About Orchids eBook

This eBook from the Gutenberg Project consists of approximately 160 pages of information about About Orchids.
in this lower world.  I cannot forbear to indicate one picture in the grand gallery.  Fancy a corridor four hundred feet long, six wide, roofed with square baskets hanging from the glass as close as they will fit.  Suspend to each of these—­how many hundreds or thousands has never been computed—­one or more garlands of snowy flowers, a thicket overhead such as one might behold in a tropic forest, with myriads of white butterflies clustering amongst the vines.  But imagination cannot bear mortal man thus far.  “Upon the banks of Paradise” those “twa clerks” may have seen the like; yet, had they done so their hats would have been adorned not with “the birk,” but with plumes of Odontoglossum citrosmum.

I have but another word to say.  If any of the class to whom I appeal incline to let “I dare not wait upon I would,” hear the experience of a bold enthusiast, as recounted by Mr. Castle in his small brochure, “Orchids.”  This gentleman had a fern-case outside his sitting-room window, six feet long by three wide.  He ran pipes through it, warmed presumably by gas.  More ambitious than I venture to recommend, “in this miniature structure,” says Mr. Castle, “with liberal supplies of water, the owner succeeded in growing, in a smoky district of London”—­I will not quote the amazing list of fine things, but it numbers twenty-five species, all the most delicate and beautiful of the stove kinds.  If so much could be done under such circumstances, what may rightly be called difficult in the cultivation of orchids?

COOL ORCHIDS.

This is a subject which would interest every cultured reader, I believe, every householder at least, if he could be brought to understand that it lies well within the range of his practical concerns.  But the public has still to be persuaded.  It seems strange to the expert that delusions should prevail when orchids are so common and so much talked of; but I know by experience that the majority of people, even among those who love their garden, regard them as fantastic and mysterious creations, designed, to all seeming, for the greater glory of pedants and millionaires.  I try to do my little part, as occasion serves, in correcting this popular error, and spreading a knowledge of the facts.  It is no less than a duty.  If every human being should do what he can to promote the general happiness, it would be downright wicked to leave one’s fellow-men under the influence of hallucinations that debar them from the most charming of quiet pleasures.  I suspect also that the misapprehension of the public is largely due to the conduct of experts in the past.  It was a rule with growers formerly, avowed among themselves, to keep their little secrets.  When Mr. B.S.  Williams published the first edition of his excellent book forty years ago, he fluttered his colleagues sadly.  The plain truth is that no class of plant can be cultivated so easily, as none are so certain to repay the trouble, as the Cool Orchids.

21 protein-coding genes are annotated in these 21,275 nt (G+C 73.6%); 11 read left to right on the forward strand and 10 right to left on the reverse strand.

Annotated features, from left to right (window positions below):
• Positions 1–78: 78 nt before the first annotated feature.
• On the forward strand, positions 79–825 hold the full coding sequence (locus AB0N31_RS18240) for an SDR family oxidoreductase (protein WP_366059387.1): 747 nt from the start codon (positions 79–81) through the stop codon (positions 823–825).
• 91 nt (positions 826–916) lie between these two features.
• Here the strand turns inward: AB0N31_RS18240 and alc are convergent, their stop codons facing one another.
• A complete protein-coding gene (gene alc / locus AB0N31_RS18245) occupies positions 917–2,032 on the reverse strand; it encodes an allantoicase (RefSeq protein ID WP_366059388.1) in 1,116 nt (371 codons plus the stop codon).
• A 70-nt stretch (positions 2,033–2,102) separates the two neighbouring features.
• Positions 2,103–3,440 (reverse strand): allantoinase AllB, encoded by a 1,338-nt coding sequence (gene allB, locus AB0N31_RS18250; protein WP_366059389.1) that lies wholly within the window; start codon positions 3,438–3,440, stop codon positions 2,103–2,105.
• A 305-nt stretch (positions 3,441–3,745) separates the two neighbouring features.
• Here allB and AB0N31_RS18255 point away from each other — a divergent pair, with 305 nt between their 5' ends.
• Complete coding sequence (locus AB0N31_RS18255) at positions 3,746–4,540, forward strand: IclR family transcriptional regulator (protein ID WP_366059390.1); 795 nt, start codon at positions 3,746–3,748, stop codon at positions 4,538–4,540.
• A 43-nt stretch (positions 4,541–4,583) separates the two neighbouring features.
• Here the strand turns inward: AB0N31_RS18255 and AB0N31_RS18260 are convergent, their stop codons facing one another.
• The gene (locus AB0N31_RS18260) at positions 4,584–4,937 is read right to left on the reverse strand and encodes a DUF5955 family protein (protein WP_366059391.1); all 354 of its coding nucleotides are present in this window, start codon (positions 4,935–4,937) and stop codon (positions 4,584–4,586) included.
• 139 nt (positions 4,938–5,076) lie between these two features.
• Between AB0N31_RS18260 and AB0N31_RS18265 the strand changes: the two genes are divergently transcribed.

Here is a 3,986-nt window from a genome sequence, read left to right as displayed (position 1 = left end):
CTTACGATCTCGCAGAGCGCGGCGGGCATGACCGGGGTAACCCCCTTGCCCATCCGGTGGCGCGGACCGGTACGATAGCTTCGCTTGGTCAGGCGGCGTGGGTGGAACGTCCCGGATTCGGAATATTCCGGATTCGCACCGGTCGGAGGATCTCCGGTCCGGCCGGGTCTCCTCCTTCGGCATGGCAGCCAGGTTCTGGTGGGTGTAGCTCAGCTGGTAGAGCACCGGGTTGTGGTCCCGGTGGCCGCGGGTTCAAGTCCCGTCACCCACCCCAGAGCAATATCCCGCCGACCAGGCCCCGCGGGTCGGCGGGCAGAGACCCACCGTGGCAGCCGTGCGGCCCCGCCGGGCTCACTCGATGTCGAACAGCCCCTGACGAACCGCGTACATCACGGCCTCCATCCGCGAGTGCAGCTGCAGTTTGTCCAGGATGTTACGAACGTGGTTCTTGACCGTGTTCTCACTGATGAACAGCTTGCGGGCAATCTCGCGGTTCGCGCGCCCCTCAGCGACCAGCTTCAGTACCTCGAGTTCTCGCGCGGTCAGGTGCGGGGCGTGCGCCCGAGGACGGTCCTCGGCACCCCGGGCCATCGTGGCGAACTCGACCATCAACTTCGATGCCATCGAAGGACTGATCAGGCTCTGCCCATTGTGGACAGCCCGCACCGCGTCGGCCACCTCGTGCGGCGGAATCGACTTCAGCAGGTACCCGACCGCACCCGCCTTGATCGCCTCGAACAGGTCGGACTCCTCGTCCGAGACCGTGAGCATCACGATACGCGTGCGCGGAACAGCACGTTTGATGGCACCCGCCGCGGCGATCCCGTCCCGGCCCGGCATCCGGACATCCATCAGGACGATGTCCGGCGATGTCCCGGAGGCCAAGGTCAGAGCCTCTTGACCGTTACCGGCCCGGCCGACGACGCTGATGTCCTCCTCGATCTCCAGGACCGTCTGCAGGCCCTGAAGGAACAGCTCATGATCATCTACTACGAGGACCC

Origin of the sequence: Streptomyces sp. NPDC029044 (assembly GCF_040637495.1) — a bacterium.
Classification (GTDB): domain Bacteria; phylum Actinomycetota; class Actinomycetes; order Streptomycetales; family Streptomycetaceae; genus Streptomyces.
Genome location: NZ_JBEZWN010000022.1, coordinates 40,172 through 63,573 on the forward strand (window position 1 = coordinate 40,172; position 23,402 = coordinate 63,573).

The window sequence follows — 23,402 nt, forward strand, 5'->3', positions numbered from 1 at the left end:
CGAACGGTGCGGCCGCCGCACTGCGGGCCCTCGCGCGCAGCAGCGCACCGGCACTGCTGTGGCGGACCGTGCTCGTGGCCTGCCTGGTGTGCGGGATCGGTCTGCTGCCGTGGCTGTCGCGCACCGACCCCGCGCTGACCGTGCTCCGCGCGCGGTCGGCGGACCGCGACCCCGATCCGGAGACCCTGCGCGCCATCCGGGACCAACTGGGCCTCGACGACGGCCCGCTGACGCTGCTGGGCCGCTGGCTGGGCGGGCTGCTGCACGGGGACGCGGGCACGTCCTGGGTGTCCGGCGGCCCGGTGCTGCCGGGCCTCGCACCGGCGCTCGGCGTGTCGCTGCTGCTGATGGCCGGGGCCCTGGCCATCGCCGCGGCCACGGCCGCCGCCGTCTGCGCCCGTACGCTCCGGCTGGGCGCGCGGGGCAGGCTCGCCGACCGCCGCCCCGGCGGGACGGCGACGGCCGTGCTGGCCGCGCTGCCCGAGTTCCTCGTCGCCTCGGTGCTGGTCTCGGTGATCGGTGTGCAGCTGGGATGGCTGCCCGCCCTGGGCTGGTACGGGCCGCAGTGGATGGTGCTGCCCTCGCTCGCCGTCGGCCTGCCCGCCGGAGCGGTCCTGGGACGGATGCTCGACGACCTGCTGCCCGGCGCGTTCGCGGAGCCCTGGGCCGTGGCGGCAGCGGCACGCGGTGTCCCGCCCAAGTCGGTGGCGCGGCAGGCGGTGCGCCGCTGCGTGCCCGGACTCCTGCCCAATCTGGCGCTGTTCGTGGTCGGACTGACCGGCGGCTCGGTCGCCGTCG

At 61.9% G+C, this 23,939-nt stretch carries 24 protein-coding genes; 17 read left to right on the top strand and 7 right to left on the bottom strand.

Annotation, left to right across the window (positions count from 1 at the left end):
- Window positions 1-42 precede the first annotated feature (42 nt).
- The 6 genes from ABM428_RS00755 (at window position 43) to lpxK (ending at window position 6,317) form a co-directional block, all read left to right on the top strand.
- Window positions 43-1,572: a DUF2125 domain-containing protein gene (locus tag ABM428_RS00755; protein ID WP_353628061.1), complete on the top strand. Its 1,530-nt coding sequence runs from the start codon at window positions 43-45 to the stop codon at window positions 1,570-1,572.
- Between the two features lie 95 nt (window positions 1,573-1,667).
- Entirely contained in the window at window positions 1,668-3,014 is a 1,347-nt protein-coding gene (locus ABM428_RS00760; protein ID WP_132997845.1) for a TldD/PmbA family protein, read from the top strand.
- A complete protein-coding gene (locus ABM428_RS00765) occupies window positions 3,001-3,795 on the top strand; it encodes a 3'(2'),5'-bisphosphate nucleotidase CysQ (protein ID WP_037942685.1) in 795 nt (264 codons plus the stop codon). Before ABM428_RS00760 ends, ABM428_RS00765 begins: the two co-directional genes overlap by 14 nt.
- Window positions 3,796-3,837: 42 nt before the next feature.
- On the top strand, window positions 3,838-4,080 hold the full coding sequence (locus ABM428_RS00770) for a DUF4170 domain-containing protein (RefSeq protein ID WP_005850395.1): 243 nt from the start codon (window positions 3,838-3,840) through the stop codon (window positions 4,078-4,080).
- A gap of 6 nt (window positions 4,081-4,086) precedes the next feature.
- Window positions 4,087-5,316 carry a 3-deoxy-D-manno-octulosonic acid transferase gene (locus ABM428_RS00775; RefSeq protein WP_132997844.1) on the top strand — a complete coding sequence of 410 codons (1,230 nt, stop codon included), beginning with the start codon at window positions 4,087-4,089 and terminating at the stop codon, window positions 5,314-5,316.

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About Orchids from Project Gutenberg. Public domain.
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